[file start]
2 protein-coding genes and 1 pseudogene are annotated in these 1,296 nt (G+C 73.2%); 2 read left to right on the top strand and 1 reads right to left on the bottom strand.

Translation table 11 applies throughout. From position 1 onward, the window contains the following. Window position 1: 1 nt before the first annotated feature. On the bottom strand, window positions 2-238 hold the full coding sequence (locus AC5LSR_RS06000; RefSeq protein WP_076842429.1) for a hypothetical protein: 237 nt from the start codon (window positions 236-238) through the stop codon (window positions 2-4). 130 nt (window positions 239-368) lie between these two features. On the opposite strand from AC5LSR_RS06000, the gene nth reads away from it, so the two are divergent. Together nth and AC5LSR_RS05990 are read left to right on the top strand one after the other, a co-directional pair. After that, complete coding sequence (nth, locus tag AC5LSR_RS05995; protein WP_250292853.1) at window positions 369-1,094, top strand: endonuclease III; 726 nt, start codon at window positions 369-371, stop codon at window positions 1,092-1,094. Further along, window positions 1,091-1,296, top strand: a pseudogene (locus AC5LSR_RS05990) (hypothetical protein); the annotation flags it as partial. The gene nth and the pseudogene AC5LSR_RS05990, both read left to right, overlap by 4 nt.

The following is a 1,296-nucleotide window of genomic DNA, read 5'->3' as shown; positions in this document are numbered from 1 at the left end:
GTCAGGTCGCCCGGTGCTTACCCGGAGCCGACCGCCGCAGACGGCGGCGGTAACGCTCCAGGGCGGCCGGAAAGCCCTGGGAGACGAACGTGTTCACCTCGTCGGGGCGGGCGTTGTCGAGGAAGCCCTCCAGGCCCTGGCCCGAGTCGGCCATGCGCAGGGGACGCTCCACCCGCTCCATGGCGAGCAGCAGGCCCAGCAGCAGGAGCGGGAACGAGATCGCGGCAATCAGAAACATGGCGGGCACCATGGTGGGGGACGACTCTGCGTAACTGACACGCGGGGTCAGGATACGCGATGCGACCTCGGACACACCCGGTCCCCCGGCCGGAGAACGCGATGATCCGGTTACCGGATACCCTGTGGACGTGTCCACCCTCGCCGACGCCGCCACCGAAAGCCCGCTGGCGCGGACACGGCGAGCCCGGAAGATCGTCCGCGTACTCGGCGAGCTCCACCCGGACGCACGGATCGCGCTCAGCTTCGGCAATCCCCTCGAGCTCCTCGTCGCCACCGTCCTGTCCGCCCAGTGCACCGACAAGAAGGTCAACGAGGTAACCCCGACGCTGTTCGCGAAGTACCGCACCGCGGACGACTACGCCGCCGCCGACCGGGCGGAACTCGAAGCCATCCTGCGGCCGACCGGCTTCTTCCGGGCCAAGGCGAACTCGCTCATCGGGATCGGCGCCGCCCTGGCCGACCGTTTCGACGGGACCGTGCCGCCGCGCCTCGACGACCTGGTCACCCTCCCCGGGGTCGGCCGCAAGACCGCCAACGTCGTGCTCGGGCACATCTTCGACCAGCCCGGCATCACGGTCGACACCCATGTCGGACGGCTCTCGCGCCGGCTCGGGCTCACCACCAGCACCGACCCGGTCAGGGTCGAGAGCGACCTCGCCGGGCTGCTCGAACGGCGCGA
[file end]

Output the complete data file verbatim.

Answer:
2 protein-coding genes and 1 pseudogene are annotated in these 1,296 nt (G+C 73.2%); 2 read left to right on the top strand and 1 reads right to left on the bottom strand.

Translation table 11 applies throughout. From position 1 onward, the window contains the following. Window position 1: 1 nt before the first annotated feature. On the bottom strand, window positions 2-238 hold the full coding sequence (locus AC5LSR_RS06000; RefSeq protein WP_076842429.1) for a hypothetical protein: 237 nt from the start codon (window positions 236-238) through the stop codon (window positions 2-4). 130 nt (window positions 239-368) lie between these two features. On the opposite strand from AC5LSR_RS06000, the gene nth reads away from it, so the two are divergent. Together nth and AC5LSR_RS05990 are read left to right on the top strand one after the other, a co-directional pair. After that, complete coding sequence (nth, locus tag AC5LSR_RS05995; protein WP_250292853.1) at window positions 369-1,094, top strand: endonuclease III; 726 nt, start codon at window positions 369-371, stop codon at window positions 1,092-1,094. Further along, window positions 1,091-1,296, top strand: a pseudogene (locus AC5LSR_RS05990) (hypothetical protein); the annotation flags it as partial. The gene nth and the pseudogene AC5LSR_RS05990, both read left to right, overlap by 4 nt.

The following is a 1,296-nucleotide window of genomic DNA, read 5'->3' as shown; positions in this document are numbered from 1 at the left end:
GTCAGGTCGCCCGGTGCTTACCCGGAGCCGACCGCCGCAGACGGCGGCGGTAACGCTCCAGGGCGGCCGGAAAGCCCTGGGAGACGAACGTGTTCACCTCGTCGGGGCGGGCGTTGTCGAGGAAGCCCTCCAGGCCCTGGCCCGAGTCGGCCATGCGCAGGGGACGCTCCACCCGCTCCATGGCGAGCAGCAGGCCCAGCAGCAGGAGCGGGAACGAGATCGCGGCAATCAGAAACATGGCGGGCACCATGGTGGGGGACGACTCTGCGTAACTGACACGCGGGGTCAGGATACGCGATGCGACCTCGGACACACCCGGTCCCCCGGCCGGAGAACGCGATGATCCGGTTACCGGATACCCTGTGGACGTGTCCACCCTCGCCGACGCCGCCACCGAAAGCCCGCTGGCGCGGACACGGCGAGCCCGGAAGATCGTCCGCGTACTCGGCGAGCTCCACCCGGACGCACGGATCGCGCTCAGCTTCGGCAATCCCCTCGAGCTCCTCGTCGCCACCGTCCTGTCCGCCCAGTGCACCGACAAGAAGGTCAACGAGGTAACCCCGACGCTGTTCGCGAAGTACCGCACCGCGGACGACTACGCCGCCGCCGACCGGGCGGAACTCGAAGCCATCCTGCGGCCGACCGGCTTCTTCCGGGCCAAGGCGAACTCGCTCATCGGGATCGGCGCCGCCCTGGCCGACCGTTTCGACGGGACCGTGCCGCCGCGCCTCGACGACCTGGTCACCCTCCCCGGGGTCGGCCGCAAGACCGCCAACGTCGTGCTCGGGCACATCTTCGACCAGCCCGGCATCACGGTCGACACCCATGTCGGACGGCTCTCGCGCCGGCTCGGGCTCACCACCAGCACCGACCCGGTCAGGGTCGAGAGCGACCTCGCCGGGCTGCTCGAACGGCGCGA